“You see your fans, they talk about it, it makes no sense to them why they’re not playing twice a year,” Painter said. “You can mention unbalanced schedules and 14 teams and they don’t understand that. They just want to see Indiana and Purdue play twice a year and hopefully play in the Big Ten tournament. We finally found something we agreed up.”

The Boilermakers were picked to finish second in the media poll. Painter said he’s on board, too, with the Big Ten expanding its reach into New York and Washington D.C.

“The Big Ten was initially a Midwest league and now it’s not,” he said. “Coming here is the right thing to do. The ability to play in venues such as this is pretty cool. Our guys get excited about it.”

Steve Pikiell, Rutgers

The Scarlet Knights were picked to finish last in the media poll, but Pikiell is excited about what it means for his program that the Big Ten is holding its conference tournament at Madison Square Garden.

“I think people are going to get a chance to see this is the best league in the country, 1-14,” he said. “It’s going to be great to be able to bring this to this great city and great area. I guess we’re the home team in this area, so it’ll be great. Bringing Big Ten basketball here is going to drastically help our profile.”

Richard Pitino, Minnesota

Minnesota has been banged up during the preseason, dealing with injuries to Reggie Lynch, Dupree McBrayer and Davonte Fitzgerald. It’s added up to a limited preseason for a Minnesota team with high expectations. Pitino said the Golden Gophers had NBA scouts at practice this year for the first time in four years.

All three of those guys have been on contact restrictions, making it difficult to work on things such as rebounding and defense.

“We have had a lot of guys allowed to practice but not do contact,” Pitino said. “Reggie could be cleared today. We’ll get healthy. I don’t think any of them are major concerns.”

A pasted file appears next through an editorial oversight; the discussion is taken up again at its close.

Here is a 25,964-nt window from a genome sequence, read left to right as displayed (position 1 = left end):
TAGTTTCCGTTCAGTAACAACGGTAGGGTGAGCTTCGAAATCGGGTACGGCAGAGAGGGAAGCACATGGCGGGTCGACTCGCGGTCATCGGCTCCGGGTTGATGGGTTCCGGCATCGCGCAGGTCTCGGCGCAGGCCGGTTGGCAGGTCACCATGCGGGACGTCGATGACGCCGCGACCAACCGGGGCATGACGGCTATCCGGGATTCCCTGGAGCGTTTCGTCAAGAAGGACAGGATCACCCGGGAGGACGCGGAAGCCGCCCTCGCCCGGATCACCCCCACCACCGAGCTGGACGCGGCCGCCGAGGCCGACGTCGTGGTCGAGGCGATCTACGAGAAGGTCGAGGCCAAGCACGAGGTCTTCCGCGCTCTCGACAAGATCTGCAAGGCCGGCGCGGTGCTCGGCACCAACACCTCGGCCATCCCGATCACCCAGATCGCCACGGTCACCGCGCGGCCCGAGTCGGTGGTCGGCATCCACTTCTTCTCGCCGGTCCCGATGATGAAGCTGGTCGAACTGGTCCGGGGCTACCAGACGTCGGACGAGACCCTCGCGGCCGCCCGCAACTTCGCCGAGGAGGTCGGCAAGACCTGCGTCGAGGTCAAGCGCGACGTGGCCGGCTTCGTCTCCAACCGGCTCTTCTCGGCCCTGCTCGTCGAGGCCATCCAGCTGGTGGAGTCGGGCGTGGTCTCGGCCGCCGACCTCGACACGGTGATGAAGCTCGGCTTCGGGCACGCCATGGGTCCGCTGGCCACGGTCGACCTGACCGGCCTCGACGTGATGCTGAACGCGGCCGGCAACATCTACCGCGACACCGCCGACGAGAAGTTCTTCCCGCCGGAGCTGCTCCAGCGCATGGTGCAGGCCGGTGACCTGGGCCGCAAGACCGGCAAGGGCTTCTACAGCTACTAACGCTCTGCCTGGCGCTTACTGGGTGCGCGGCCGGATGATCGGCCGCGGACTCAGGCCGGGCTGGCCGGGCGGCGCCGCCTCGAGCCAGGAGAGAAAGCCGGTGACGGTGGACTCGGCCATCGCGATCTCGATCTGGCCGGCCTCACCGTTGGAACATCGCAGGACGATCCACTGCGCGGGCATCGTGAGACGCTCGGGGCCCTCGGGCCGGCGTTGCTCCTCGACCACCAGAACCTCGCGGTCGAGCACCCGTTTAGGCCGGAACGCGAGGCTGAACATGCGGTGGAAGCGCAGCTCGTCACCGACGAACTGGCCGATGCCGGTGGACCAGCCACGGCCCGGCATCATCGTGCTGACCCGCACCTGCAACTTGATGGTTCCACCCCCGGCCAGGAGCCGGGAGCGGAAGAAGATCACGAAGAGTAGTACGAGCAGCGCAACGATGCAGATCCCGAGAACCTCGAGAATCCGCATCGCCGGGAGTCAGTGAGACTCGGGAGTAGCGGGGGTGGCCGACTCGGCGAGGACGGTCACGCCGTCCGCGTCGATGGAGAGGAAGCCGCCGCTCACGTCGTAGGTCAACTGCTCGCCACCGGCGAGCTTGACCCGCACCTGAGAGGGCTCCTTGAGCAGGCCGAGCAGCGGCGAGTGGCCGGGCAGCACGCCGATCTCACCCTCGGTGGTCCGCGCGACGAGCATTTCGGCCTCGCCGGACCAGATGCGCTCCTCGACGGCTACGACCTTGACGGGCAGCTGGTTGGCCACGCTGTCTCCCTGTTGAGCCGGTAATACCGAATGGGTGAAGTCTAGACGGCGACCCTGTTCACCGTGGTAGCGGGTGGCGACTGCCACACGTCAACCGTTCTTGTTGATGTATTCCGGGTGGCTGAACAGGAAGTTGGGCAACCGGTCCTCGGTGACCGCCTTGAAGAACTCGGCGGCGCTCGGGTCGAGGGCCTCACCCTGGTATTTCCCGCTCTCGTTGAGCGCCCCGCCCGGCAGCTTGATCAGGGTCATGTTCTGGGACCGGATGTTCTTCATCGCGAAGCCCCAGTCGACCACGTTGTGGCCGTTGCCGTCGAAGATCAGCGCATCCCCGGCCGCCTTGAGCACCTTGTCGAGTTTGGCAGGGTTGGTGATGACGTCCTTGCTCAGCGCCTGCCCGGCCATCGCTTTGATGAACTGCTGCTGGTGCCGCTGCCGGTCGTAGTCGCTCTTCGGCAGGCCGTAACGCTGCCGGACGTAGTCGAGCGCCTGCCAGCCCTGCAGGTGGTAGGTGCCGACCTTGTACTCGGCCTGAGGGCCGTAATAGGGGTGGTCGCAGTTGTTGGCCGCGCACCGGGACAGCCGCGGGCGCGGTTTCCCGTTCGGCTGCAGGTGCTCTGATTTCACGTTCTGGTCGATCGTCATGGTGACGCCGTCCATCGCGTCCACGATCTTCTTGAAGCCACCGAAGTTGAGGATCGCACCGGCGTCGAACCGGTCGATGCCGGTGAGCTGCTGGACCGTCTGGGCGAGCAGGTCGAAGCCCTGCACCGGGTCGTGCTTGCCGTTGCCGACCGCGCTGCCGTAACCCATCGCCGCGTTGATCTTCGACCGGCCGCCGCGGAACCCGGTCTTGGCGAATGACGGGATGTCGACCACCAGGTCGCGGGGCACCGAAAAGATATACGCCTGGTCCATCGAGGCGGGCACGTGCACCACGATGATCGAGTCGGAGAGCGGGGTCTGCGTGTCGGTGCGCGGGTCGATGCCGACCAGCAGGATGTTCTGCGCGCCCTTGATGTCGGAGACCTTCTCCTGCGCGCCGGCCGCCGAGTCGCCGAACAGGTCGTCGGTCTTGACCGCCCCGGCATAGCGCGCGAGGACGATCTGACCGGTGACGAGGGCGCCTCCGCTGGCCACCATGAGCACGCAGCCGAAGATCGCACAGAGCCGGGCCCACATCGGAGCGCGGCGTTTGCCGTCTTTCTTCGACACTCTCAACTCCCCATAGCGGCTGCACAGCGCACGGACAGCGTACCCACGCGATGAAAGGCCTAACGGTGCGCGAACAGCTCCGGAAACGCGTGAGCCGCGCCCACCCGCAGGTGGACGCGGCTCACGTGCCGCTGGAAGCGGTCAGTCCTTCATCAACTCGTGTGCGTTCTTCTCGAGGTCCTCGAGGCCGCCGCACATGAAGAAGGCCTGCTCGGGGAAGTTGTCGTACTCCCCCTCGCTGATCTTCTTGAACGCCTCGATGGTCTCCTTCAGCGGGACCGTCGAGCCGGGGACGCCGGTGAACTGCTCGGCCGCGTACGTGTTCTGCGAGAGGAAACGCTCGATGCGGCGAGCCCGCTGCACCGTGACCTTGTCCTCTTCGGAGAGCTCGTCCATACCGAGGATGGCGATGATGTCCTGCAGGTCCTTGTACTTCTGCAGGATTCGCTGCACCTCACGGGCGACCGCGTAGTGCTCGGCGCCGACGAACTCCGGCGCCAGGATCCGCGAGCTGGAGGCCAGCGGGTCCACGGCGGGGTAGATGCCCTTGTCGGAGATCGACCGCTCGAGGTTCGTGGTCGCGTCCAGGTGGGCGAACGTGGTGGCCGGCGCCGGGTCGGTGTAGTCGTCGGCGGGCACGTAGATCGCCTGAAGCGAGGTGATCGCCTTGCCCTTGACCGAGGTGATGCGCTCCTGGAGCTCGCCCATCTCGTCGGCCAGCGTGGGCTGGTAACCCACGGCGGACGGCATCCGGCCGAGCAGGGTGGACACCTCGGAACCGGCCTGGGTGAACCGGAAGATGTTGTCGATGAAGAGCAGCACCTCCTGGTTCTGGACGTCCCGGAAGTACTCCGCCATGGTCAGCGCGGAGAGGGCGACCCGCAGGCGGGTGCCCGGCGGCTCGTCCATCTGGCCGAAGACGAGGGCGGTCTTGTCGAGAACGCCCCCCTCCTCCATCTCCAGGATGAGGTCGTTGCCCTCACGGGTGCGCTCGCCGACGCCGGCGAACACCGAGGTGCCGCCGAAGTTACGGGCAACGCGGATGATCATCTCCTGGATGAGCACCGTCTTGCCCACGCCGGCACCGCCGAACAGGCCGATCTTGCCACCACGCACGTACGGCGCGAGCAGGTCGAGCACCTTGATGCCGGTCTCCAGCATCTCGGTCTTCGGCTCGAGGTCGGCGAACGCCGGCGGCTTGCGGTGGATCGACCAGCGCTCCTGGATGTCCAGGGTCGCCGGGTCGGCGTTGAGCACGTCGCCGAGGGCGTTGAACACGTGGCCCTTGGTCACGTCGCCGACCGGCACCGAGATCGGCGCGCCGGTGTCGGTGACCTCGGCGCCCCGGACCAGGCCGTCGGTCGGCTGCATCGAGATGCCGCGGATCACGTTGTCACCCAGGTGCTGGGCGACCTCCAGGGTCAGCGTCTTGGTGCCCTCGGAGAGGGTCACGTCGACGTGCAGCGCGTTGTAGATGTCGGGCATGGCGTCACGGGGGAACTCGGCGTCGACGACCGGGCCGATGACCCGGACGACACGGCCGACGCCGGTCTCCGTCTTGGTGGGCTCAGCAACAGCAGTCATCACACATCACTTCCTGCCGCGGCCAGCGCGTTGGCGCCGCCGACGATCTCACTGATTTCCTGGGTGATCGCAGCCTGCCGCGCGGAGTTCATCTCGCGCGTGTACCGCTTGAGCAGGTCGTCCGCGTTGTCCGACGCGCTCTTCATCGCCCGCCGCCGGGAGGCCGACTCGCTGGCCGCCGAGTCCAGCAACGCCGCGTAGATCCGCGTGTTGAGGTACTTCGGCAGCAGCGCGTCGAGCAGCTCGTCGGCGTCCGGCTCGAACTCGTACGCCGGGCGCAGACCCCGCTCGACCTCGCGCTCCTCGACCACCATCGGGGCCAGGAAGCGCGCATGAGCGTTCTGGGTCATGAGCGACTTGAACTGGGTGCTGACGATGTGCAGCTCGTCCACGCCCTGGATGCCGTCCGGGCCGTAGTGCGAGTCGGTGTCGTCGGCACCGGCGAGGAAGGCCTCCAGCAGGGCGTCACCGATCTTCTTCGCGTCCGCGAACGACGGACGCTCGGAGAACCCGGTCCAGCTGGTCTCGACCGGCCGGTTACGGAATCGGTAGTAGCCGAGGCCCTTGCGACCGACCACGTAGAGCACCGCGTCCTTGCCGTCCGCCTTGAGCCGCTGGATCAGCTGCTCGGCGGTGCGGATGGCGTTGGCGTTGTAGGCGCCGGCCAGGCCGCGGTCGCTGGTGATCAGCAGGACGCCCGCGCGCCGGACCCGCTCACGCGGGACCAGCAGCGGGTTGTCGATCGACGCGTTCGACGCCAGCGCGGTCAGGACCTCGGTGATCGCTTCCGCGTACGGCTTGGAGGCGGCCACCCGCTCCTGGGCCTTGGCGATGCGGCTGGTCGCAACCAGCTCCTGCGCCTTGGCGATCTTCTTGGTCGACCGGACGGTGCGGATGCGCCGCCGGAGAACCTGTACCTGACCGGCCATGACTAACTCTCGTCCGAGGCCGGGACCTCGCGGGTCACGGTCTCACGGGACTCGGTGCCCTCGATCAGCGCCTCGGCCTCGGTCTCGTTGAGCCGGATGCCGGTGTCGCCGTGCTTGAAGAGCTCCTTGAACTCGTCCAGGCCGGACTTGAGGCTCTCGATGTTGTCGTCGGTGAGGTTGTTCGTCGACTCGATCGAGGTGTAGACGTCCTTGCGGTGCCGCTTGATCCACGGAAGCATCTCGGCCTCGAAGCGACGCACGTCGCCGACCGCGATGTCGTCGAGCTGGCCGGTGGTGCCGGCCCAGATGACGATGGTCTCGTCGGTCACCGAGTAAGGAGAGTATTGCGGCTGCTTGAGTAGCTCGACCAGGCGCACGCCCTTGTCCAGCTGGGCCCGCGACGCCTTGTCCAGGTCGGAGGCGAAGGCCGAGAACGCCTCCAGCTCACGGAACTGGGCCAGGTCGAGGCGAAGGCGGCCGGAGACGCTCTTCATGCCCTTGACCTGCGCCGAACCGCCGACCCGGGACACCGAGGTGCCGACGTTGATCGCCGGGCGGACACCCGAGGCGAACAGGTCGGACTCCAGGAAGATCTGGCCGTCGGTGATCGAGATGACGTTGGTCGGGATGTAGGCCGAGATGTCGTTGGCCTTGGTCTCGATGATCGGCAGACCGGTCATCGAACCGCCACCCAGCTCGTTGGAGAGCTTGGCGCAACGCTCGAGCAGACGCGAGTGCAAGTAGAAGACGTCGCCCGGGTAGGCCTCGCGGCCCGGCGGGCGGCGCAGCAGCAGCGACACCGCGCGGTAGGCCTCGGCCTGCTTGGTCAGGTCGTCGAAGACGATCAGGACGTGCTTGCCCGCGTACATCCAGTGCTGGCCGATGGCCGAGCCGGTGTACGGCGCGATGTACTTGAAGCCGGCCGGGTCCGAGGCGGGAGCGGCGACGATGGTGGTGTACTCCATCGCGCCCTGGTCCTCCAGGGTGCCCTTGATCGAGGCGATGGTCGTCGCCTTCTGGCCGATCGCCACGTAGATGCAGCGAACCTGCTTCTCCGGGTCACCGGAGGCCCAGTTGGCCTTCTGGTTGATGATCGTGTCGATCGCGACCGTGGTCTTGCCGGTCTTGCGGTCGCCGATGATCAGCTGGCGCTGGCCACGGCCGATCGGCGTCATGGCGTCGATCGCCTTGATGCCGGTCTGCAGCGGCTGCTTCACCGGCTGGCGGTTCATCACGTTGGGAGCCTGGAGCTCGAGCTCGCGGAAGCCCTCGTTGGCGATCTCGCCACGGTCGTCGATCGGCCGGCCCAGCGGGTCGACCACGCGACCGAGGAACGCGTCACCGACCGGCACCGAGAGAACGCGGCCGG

The Golden Gophers were picked to finish third in the media poll.

Mark Turgeon, Maryland

The Terrapins were picked to finish fifth in the media poll, tied with Michigan. Like Pikiell, Turgeon is excited about having the tournament in proximity to his school.

“We love that Delany decided to do this on the East Coast,” he said. “This is an area that we recruit hard. I think it’s terrific for us and it’s terrific for the Big Ten.”

Brad Underwood, Illinois

The Fighting Illini beat out Ohio State, among other schools, for 2017 recruit Mark Smith. At his first Big Ten media day, Underwood raved about the freshman, saying he’s got a “very gifted body and physique” and that he’ll be expected to play big minutes at point guard and elsewhere.

“Mark’s very special,” Underwood said. “He physically looks the part of a 21, 22-year-old guy, a guy who’s been in the program. I do compare him a little bit to Jason Kidd back in the day. He’s got that athleticism. More importantly, his natural instincts are to lead. He’s a guy I think you’ll see us play all over the court. He’ll play a variety of positions for us. He’s a tough matchup because of that body.”

The Fighting Illini were picked to finish 12th in the media poll.

ajardy@dispatch.com

@AdamJardy